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You will win, but people will hate you

Conrad Bassett-Bouchard smiles after he won the title at the National Scrabble Championships, Wednesday, Aug. 13, 2014, in Buffalo, N.Y. He led for most of the match, winning by a score of 477-350. (AP Photo/Gary Wiepert)

Scrabble is the only board game I still play. Not to brag, but the fact is, I usually win. Until, this week when my daughter beat me by two points. It was quite a shock.

Which is why I perked up when I heard on the radio about the tournament to determine who is the world’s best Scrabble player.

It turned out to be Conrad Bassett-Bouchard of Portland who was more than happy to share his secret practice regimen, “It would be me sitting at my computer and doing a program called “Zyzzyva.”

He uses an program called Zyzzyva, Z-Y-Z-Z-Y-V-A, named for the last word in the dictionary. A zyzzyva is a type of South American weevil, but no one cares about that.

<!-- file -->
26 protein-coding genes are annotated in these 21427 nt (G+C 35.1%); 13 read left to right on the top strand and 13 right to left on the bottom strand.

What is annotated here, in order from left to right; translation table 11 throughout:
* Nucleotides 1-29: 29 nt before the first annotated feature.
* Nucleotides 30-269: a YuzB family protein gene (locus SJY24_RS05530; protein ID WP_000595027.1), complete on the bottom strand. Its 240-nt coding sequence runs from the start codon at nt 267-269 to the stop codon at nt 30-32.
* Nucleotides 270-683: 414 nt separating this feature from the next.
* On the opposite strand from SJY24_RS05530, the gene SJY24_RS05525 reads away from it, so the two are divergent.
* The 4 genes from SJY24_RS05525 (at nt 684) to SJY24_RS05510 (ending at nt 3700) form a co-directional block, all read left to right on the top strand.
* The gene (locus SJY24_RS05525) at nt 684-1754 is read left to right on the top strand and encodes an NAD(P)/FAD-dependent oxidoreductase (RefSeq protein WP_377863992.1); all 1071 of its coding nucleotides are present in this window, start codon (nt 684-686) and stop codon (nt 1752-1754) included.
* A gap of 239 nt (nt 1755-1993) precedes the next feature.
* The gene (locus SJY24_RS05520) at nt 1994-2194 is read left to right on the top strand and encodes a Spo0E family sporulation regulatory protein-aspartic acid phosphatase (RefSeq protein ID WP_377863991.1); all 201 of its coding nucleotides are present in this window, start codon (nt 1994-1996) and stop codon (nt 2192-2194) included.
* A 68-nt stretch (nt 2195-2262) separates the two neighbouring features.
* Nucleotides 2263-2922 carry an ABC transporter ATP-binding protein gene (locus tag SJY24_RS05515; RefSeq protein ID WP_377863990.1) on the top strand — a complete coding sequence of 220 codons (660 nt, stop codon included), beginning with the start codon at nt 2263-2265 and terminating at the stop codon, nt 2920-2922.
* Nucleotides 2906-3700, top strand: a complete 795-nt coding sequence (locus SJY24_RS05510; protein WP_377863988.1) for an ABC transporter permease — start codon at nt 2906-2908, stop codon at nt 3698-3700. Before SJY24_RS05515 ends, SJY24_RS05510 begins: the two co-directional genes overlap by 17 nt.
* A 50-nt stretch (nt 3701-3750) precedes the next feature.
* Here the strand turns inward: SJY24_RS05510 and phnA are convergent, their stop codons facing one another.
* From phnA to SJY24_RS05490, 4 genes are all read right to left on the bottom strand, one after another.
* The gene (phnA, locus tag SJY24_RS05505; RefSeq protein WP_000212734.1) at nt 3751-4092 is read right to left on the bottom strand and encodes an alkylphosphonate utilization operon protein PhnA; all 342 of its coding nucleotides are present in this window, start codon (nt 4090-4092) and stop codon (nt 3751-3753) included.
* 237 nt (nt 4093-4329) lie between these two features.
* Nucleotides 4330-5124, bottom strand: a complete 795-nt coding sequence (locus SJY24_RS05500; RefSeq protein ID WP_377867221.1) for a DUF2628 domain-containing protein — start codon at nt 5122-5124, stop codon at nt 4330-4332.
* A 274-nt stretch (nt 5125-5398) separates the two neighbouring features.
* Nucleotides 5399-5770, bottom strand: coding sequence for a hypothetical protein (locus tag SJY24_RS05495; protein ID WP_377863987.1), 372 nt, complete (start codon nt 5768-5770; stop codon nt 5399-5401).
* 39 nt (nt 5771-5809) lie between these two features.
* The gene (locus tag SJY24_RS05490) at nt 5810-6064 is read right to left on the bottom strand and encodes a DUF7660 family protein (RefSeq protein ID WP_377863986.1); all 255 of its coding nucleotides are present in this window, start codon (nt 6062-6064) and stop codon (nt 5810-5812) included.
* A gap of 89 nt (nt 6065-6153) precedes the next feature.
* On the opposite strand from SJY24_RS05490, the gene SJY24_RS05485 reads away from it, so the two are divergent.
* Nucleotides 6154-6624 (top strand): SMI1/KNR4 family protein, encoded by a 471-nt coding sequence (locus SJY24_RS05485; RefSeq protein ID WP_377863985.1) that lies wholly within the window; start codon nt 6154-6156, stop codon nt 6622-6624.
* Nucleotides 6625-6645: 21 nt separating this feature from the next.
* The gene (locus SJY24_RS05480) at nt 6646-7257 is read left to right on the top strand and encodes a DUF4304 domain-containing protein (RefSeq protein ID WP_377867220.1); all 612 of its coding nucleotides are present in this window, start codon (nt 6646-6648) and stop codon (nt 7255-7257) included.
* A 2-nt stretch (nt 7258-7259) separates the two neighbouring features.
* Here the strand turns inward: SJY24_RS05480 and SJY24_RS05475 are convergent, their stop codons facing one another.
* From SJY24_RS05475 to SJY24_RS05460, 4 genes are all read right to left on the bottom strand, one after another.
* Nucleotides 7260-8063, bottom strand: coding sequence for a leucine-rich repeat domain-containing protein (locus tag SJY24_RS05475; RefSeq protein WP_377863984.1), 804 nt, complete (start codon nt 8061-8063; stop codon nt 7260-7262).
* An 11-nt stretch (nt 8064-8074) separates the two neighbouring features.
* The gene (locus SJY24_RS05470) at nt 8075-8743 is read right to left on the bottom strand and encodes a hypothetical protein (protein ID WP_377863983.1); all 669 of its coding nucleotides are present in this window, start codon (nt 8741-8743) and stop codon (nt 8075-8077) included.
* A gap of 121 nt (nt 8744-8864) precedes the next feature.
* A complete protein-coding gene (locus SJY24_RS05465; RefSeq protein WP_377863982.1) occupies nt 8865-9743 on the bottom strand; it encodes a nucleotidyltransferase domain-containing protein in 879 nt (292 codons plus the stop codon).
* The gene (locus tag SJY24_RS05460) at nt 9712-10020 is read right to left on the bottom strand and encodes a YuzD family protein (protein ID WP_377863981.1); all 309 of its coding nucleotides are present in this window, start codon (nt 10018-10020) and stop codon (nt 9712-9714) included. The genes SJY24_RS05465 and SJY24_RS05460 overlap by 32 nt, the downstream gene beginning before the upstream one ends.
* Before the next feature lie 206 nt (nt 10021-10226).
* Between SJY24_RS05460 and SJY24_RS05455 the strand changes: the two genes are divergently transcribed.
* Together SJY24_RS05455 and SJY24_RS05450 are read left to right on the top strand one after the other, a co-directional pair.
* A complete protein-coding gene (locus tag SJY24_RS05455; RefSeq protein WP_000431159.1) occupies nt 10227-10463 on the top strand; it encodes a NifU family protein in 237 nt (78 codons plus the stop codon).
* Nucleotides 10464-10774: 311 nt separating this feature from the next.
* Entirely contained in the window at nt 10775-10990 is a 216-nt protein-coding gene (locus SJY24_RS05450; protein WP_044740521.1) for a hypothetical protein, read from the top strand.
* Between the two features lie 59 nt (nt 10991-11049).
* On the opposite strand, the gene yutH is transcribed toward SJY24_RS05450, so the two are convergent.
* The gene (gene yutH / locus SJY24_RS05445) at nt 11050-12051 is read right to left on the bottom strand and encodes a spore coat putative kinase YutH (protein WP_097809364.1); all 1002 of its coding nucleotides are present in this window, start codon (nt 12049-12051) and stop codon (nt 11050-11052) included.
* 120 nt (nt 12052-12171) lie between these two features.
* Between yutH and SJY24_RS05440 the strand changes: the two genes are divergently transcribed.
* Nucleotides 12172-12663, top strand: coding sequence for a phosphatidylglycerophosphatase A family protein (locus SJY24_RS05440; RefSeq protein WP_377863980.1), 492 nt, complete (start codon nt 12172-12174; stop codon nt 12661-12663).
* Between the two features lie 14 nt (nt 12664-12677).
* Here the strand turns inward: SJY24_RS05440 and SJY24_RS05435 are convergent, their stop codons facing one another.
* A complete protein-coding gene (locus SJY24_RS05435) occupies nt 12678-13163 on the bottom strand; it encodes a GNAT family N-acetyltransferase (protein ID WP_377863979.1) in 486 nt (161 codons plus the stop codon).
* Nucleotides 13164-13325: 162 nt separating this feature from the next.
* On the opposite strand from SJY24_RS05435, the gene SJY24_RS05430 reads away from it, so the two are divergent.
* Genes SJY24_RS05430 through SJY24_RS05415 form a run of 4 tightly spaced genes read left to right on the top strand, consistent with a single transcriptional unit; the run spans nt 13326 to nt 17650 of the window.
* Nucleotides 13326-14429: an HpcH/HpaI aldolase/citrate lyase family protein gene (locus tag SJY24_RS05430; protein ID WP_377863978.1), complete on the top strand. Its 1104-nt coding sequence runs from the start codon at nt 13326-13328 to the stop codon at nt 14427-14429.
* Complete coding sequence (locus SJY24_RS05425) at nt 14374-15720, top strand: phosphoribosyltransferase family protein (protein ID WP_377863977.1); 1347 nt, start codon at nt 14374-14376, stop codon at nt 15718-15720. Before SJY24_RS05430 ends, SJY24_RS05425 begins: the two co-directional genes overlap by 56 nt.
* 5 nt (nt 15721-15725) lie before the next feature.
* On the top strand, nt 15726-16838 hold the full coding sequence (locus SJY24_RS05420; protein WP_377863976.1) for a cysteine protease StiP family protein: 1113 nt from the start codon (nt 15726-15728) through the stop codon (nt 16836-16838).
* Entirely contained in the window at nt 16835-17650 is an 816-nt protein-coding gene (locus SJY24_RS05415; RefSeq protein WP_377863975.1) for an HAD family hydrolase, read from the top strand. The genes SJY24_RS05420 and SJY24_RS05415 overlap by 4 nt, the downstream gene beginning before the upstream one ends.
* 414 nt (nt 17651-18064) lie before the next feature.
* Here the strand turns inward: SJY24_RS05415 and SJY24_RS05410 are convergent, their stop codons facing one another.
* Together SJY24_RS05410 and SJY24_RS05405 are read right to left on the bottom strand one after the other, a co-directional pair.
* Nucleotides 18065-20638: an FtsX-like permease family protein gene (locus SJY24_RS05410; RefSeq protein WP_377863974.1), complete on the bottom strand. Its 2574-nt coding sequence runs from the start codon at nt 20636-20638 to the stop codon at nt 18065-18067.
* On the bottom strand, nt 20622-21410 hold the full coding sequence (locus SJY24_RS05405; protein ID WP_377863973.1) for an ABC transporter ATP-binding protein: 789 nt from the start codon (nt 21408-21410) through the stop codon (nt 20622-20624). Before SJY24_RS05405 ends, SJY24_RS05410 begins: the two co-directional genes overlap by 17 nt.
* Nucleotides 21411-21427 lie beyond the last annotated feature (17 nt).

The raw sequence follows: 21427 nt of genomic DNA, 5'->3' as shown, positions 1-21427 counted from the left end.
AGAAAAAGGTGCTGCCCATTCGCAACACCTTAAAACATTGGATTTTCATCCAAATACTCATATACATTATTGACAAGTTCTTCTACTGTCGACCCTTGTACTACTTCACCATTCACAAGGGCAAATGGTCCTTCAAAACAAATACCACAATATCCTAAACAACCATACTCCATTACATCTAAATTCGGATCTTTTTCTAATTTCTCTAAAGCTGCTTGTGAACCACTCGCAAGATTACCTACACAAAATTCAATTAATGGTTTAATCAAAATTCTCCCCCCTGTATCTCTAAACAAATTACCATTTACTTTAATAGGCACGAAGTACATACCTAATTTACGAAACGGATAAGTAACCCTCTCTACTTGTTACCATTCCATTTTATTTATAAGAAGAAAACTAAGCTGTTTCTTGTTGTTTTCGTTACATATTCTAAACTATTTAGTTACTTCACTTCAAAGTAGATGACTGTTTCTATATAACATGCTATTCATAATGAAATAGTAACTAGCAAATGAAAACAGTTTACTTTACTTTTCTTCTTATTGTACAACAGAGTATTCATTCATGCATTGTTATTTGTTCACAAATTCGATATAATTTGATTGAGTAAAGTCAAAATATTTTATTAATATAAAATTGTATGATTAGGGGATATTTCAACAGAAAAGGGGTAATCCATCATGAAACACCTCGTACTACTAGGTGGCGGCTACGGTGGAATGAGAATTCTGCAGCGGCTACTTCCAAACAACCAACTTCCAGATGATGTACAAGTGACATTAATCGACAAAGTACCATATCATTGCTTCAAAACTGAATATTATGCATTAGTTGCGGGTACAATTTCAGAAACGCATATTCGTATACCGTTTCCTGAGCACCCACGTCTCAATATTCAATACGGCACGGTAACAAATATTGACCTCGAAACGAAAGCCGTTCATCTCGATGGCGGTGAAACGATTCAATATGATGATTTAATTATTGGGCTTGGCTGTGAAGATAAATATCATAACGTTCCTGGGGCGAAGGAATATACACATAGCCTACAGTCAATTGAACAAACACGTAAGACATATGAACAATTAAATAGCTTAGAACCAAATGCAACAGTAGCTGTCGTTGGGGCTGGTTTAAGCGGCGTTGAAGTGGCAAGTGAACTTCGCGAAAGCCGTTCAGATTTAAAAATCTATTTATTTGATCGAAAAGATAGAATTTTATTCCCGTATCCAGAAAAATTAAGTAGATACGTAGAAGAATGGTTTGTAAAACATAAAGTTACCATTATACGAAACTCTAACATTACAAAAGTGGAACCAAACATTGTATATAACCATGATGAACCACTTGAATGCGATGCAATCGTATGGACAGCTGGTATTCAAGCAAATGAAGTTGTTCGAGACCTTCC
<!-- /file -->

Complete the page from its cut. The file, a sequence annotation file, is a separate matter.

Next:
Zyzzyva’s sole purpose is to help you create real words out of jumbled letters. You enter any series of letters, and it lists all the possible Scrabble words.

And you know how often he practices? “Every day of the year, always,” he says.

Which is how he learned words like florigen, trooz, and contuse – which were all played in the championship game.

So I downloaded this thing, and I learned the same letters that spell HEATING can also spell gahnite. G-A-H-N-I-T-E. Which is a green mineral made of zinc and aluminum.

Or that to get rid of a Y an R and a K, I could find a free E and spell YERK. Which means to beat vigorously.
And I also realized, I was learning words whose only function would be to make everybody want to yerk the hell out of me.

So I’ve decided to keep the app, because it did cost me 99 cents, but under no circumstances will I use those silly words. Unless I find myself about to lose to that kid again.

I’m pretty sure I can still run faster than she can.

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